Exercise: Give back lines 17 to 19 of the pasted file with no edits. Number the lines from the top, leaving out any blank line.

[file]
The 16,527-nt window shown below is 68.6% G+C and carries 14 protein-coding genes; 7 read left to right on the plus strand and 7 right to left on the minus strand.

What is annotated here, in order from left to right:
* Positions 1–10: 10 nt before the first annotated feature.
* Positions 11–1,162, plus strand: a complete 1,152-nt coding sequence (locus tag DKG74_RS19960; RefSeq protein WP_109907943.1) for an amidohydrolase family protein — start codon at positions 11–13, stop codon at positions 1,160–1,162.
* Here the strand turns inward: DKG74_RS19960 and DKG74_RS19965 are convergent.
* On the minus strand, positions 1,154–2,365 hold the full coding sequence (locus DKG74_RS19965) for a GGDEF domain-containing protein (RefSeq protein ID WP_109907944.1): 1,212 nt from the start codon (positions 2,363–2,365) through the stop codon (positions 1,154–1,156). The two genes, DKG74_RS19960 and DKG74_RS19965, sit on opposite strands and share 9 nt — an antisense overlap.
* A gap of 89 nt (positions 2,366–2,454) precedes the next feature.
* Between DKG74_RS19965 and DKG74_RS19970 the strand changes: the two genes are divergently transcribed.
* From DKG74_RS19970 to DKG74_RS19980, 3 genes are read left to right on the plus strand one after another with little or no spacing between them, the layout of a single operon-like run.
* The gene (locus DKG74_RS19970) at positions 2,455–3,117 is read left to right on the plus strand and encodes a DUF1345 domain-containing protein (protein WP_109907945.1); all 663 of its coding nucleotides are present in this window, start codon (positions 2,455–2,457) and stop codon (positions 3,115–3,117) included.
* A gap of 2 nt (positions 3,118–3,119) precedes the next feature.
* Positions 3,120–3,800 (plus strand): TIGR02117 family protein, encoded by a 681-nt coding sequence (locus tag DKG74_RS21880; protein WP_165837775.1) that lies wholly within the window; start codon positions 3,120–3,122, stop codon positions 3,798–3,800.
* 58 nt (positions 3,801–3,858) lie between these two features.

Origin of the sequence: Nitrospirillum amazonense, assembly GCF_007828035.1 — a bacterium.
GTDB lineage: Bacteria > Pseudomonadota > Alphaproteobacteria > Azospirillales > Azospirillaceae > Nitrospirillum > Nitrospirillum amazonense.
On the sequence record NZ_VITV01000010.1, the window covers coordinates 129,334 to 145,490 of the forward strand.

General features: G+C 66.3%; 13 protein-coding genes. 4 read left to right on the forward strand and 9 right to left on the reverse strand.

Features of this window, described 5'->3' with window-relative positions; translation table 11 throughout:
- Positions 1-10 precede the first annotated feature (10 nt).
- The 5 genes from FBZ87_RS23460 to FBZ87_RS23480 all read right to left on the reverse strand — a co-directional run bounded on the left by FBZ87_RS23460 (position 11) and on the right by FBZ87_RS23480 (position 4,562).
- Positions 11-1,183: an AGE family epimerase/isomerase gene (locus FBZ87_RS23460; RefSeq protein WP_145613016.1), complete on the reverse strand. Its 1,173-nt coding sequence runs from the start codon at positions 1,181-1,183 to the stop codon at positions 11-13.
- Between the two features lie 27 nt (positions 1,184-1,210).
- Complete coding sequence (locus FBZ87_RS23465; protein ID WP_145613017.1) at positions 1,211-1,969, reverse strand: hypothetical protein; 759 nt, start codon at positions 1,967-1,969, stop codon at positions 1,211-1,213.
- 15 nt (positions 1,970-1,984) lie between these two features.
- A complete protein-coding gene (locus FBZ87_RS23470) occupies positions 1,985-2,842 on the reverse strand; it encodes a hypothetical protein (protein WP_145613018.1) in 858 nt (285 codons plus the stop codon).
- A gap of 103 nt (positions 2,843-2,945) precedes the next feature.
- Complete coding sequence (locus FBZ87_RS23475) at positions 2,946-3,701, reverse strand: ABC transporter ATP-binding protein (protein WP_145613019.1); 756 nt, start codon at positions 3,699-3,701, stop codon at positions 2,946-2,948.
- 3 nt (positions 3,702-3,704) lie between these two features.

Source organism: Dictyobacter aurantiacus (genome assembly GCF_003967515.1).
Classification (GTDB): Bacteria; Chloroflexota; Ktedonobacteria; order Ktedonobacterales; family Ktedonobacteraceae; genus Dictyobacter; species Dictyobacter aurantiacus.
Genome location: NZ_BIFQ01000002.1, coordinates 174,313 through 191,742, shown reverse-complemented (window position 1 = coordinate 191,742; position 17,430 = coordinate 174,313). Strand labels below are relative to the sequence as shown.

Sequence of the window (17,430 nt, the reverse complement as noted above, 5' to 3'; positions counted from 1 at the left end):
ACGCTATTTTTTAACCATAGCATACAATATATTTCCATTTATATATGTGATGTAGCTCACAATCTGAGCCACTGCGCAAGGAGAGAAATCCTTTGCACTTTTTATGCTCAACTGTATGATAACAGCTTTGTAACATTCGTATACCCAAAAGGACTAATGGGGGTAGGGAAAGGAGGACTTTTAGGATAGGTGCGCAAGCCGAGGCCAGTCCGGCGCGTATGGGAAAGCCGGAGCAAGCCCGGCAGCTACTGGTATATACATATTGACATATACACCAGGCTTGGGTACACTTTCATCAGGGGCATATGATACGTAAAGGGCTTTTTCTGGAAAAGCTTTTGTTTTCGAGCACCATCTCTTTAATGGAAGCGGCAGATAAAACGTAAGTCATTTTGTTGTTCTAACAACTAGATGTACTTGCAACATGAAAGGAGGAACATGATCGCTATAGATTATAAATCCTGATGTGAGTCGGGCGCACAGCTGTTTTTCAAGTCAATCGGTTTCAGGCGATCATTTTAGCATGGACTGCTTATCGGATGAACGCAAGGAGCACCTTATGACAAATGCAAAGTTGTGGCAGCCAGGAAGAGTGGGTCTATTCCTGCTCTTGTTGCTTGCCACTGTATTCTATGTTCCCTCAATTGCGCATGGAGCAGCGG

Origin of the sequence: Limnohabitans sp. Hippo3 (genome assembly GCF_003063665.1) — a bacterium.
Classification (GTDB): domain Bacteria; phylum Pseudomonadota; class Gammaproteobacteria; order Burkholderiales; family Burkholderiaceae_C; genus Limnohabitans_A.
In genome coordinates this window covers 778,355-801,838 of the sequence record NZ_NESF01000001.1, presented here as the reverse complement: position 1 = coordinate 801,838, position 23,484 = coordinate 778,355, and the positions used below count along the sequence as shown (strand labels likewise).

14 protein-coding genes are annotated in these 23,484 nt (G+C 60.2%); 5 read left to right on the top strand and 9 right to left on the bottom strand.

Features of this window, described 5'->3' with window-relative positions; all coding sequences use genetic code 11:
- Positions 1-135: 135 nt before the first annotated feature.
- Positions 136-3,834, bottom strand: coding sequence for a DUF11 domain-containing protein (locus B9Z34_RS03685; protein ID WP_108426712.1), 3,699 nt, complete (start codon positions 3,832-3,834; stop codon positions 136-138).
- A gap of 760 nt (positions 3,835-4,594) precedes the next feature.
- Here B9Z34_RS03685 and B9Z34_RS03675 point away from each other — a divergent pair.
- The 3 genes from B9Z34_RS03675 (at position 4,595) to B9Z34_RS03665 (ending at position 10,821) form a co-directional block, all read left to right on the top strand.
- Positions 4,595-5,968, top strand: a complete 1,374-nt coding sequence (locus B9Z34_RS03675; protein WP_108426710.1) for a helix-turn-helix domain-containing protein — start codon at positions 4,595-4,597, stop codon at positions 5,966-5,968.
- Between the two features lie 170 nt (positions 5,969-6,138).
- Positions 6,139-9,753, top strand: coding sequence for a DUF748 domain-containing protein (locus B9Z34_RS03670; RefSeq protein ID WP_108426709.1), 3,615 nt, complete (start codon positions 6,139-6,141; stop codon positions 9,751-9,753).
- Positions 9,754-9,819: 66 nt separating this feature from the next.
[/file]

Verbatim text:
General features: G+C 66.3%; 13 protein-coding genes. 4 read left to right on the forward strand and 9 right to left on the reverse strand.

Features of this window, described 5'->3' with window-relative positions; translation table 11 throughout:
- Positions 1-10 precede the first annotated feature (10 nt).